In an interview during the 2017 OncLive® State of the Science SummitTM on Gastrointestinal Cancers, Eileen O’Reilly, MD, associate director for Clinical Research, David M. Rubenstein Center for Pancreatic Cancer Research, Memorial Sloan Kettering Cancer Center, discussed novel therapeutic approaches for the treatment of patients with pancreatic cancer.

The last part of my talk was about where the field is going and the promising areas. The whole field of immunotherapy is a huge focus in pancreas cancer. We are trying to understand the microenvironment, why the T cells are not effective, and if we can make a tumor immune-responsive by combining immunotherapies together or combining immunotherapy with chemotherapy. There are many studies addressing these questions so that, over the next couple of years, we will understand whether there are opportunities.

Going back to the genomic story, the subset of patients with DNA-repair deficiencies that drugs, such as platinum agents and other DNA-damaging agents such as PARP inhibitors, may have a role. That concept is being developed now in pancreas cancer. There is a registrational study beyond the frontline setting looking at olaparib [Lynparza] in patients with germline-mutated pancreas cancer who have been treated with platinum-based therapy.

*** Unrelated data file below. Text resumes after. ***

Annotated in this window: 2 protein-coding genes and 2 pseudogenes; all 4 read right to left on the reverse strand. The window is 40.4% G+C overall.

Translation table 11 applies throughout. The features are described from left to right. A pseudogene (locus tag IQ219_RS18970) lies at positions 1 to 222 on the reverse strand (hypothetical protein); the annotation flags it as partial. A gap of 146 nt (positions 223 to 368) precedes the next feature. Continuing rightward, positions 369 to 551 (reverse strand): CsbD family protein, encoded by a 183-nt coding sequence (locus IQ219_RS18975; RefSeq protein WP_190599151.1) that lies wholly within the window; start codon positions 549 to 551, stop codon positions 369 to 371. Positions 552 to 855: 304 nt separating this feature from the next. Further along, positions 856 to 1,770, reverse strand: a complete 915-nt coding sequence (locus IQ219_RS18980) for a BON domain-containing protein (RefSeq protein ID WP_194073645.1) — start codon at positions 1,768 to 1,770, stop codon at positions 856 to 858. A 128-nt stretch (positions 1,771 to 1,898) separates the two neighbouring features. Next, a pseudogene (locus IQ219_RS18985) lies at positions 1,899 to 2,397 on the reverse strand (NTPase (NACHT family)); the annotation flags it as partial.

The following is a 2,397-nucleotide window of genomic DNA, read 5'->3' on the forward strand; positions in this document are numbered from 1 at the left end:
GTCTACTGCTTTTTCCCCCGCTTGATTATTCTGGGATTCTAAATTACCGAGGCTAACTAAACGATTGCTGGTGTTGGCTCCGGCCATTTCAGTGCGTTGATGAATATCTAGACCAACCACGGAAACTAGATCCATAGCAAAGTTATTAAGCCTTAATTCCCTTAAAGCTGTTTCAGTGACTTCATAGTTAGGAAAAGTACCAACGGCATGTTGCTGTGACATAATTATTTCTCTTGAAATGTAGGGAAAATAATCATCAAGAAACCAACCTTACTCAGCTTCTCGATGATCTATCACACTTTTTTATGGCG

Germline testing is interesting. It is an emerging story in pancreas cancer. In solid tumors, we are finding that somewhere between 10% to 15% of patients with germline mutations are actionable and therapeutically important. For example, testing for BRCA, ATM, and NBN is something that we are increasingly thinking about; should we be doing this on a routine basis with pancreas cancer?

The second part of my talk touched on genomic sequencing in pancreatic cancer from the tumor perspective, meaning somatic profiling. We also discussed it from the germline perspective, meaning the family lineage opportunity. Are there findings that can have an impact in terms of treatment decision making? 

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